Economical Sections.—It will be seen in Fig. 384 that
half the material is incapable of resistance on account of its
location near the axis, being only affected by shear, which how-
ever, has usually but a small effect. We are therefore driven
to the conclusion that ' solid' beams are uneconomical (seen also
in the solid circle and triangle in Fig. 385). The hollow circle
and hollow rectangle are an improvement, but the best results are
obtained by distributing the material near the line of limiting
stress, and thus the well-known H section (Fig. 388) is arrived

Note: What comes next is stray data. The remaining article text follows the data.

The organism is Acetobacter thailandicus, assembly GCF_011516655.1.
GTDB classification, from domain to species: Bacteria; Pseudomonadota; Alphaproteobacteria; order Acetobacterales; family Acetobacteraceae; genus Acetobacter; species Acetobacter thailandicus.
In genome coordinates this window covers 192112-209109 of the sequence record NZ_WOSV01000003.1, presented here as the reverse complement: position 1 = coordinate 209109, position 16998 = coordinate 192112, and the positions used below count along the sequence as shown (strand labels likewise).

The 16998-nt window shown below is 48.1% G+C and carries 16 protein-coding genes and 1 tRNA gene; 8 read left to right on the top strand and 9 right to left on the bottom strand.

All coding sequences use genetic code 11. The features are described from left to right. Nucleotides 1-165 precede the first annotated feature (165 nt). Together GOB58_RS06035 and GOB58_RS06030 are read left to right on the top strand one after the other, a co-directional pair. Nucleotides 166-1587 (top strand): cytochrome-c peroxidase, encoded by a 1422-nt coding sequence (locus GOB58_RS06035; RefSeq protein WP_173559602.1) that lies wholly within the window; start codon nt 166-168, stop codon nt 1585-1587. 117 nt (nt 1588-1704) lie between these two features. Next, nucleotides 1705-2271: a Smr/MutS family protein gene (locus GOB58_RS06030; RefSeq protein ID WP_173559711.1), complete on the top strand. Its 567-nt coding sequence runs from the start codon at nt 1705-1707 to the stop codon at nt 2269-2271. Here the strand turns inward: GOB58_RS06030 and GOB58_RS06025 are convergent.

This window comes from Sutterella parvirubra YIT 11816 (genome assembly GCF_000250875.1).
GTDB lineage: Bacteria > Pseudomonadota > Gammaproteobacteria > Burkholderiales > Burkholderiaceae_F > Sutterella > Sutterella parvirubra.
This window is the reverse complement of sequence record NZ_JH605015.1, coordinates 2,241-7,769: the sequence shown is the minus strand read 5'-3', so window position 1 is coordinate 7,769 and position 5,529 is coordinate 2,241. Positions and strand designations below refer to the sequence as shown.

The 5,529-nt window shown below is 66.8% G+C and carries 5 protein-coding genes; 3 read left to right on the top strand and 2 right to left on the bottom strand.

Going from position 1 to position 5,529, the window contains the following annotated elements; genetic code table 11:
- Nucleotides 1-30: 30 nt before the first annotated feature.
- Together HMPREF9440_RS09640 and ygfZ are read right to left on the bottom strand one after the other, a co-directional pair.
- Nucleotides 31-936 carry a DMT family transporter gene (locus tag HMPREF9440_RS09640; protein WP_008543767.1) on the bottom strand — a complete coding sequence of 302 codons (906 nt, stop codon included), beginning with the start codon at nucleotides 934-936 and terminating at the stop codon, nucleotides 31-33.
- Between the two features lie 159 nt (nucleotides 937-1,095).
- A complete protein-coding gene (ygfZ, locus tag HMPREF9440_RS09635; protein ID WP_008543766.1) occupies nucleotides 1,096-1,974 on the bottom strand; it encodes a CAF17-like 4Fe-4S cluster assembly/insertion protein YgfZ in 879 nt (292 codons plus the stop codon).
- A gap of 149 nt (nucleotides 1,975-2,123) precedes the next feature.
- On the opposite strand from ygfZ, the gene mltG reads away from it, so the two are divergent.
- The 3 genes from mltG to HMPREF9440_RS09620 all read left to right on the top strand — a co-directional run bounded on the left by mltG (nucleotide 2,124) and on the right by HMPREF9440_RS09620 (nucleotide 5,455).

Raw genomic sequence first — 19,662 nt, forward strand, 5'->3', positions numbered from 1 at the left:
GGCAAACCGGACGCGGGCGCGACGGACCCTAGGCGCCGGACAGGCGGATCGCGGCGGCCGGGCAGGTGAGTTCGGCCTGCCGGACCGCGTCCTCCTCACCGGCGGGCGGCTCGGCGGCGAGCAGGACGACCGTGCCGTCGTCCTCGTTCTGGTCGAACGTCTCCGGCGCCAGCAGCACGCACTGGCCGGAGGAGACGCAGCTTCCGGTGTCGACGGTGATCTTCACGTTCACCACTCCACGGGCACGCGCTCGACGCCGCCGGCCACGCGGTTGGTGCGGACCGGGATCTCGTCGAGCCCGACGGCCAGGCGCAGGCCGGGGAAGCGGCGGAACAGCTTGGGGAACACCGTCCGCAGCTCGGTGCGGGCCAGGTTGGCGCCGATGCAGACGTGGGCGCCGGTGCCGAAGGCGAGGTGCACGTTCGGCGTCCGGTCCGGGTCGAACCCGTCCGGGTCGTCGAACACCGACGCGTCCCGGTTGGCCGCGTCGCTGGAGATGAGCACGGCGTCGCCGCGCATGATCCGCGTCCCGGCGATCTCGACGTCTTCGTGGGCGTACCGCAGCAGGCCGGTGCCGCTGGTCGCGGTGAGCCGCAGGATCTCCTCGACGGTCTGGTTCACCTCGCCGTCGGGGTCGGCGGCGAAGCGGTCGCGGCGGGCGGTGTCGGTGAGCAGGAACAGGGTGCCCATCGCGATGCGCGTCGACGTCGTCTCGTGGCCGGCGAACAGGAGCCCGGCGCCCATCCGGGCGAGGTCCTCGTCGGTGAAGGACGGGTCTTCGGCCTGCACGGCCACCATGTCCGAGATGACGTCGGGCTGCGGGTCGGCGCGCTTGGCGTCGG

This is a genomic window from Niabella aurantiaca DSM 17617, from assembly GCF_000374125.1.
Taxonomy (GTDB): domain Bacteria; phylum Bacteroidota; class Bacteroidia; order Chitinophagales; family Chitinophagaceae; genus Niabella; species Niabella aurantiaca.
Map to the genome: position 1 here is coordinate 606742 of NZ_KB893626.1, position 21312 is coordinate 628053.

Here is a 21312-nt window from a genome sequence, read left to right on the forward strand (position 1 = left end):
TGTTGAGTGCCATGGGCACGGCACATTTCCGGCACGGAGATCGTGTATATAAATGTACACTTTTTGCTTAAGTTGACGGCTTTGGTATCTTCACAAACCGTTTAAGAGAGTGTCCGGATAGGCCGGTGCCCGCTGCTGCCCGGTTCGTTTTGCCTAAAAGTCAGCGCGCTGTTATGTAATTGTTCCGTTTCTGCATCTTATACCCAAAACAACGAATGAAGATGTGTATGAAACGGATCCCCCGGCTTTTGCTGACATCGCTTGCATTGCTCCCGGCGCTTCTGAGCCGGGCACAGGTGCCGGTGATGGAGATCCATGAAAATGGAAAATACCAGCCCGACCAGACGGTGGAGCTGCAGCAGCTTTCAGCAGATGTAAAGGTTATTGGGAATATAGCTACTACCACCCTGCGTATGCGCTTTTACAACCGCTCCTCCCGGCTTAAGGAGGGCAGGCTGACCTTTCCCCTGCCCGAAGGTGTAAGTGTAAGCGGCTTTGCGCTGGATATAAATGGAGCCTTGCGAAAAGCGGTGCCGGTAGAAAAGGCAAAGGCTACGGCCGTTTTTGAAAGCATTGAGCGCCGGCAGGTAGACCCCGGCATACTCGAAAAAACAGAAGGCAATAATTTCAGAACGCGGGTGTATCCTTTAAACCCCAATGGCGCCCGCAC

at for wrought'iron, where/c =/t approximately, while the modified
T section (Fig. 390) is add^ted for cast iron where fc >/t.
Assuming that the vertical web is for the purpose of resisting
shear, "we may find the moment of resistance by an
Approximate Method.— The direct strength of the flanges
forms a couple whose arm may be taken as the depth from
centre to centre of the flanges (the vertical web being neglected),
Let a = area of total depth of either flange,
Moment of resistance of H section =/cach oifta^h
whichever is the lowest value.
In cast iron j = ^ or J roughly, and the flanges must have
areas in inverse proportion.
Exact graphical solution may also be found, and we will take
a few cases.